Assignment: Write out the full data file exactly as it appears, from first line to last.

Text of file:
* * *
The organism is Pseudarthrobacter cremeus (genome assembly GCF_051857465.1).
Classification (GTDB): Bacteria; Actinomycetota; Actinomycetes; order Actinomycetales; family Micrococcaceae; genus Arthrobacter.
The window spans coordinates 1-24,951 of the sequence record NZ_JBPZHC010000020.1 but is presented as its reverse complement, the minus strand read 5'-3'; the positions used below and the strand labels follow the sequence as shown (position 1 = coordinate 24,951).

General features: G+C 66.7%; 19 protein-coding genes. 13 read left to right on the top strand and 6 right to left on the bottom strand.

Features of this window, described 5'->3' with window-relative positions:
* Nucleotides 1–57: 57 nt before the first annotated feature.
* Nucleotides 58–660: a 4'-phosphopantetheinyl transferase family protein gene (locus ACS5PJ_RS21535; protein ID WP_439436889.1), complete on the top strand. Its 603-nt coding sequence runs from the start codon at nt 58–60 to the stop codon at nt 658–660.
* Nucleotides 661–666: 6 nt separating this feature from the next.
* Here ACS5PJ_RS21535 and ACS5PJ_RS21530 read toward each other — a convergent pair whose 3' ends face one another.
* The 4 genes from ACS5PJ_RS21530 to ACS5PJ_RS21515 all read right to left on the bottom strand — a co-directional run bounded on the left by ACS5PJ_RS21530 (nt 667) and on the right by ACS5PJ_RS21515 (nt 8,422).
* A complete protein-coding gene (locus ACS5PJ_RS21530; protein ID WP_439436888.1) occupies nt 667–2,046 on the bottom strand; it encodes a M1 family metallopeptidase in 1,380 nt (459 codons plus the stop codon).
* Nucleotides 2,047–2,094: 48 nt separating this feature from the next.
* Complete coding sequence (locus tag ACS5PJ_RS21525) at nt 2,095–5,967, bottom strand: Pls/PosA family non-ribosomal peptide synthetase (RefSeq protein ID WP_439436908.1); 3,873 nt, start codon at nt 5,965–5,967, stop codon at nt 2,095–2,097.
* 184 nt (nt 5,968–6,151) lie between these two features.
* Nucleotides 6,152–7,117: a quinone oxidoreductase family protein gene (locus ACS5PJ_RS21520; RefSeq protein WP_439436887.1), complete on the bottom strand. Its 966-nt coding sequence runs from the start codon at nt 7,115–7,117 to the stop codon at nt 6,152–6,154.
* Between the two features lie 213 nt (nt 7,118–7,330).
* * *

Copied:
The organism is Pseudarthrobacter cremeus (genome assembly GCF_051857465.1).
Classification (GTDB): Bacteria; Actinomycetota; Actinomycetes; order Actinomycetales; family Micrococcaceae; genus Arthrobacter.
The window spans coordinates 1-24,951 of the sequence record NZ_JBPZHC010000020.1 but is presented as its reverse complement, the minus strand read 5'-3'; the positions used below and the strand labels follow the sequence as shown (position 1 = coordinate 24,951).

General features: G+C 66.7%; 19 protein-coding genes. 13 read left to right on the top strand and 6 right to left on the bottom strand.

Features of this window, described 5'->3' with window-relative positions:
* Nucleotides 1–57: 57 nt before the first annotated feature.
* Nucleotides 58–660: a 4'-phosphopantetheinyl transferase family protein gene (locus ACS5PJ_RS21535; protein ID WP_439436889.1), complete on the top strand. Its 603-nt coding sequence runs from the start codon at nt 58–60 to the stop codon at nt 658–660.
* Nucleotides 661–666: 6 nt separating this feature from the next.
* Here ACS5PJ_RS21535 and ACS5PJ_RS21530 read toward each other — a convergent pair whose 3' ends face one another.
* The 4 genes from ACS5PJ_RS21530 to ACS5PJ_RS21515 all read right to left on the bottom strand — a co-directional run bounded on the left by ACS5PJ_RS21530 (nt 667) and on the right by ACS5PJ_RS21515 (nt 8,422).
* A complete protein-coding gene (locus ACS5PJ_RS21530; protein ID WP_439436888.1) occupies nt 667–2,046 on the bottom strand; it encodes a M1 family metallopeptidase in 1,380 nt (459 codons plus the stop codon).
* Nucleotides 2,047–2,094: 48 nt separating this feature from the next.
* Complete coding sequence (locus tag ACS5PJ_RS21525) at nt 2,095–5,967, bottom strand: Pls/PosA family non-ribosomal peptide synthetase (RefSeq protein ID WP_439436908.1); 3,873 nt, start codon at nt 5,965–5,967, stop codon at nt 2,095–2,097.
* 184 nt (nt 5,968–6,151) lie between these two features.
* Nucleotides 6,152–7,117: a quinone oxidoreductase family protein gene (locus ACS5PJ_RS21520; RefSeq protein WP_439436887.1), complete on the bottom strand. Its 966-nt coding sequence runs from the start codon at nt 7,115–7,117 to the stop codon at nt 6,152–6,154.
* Between the two features lie 213 nt (nt 7,118–7,330).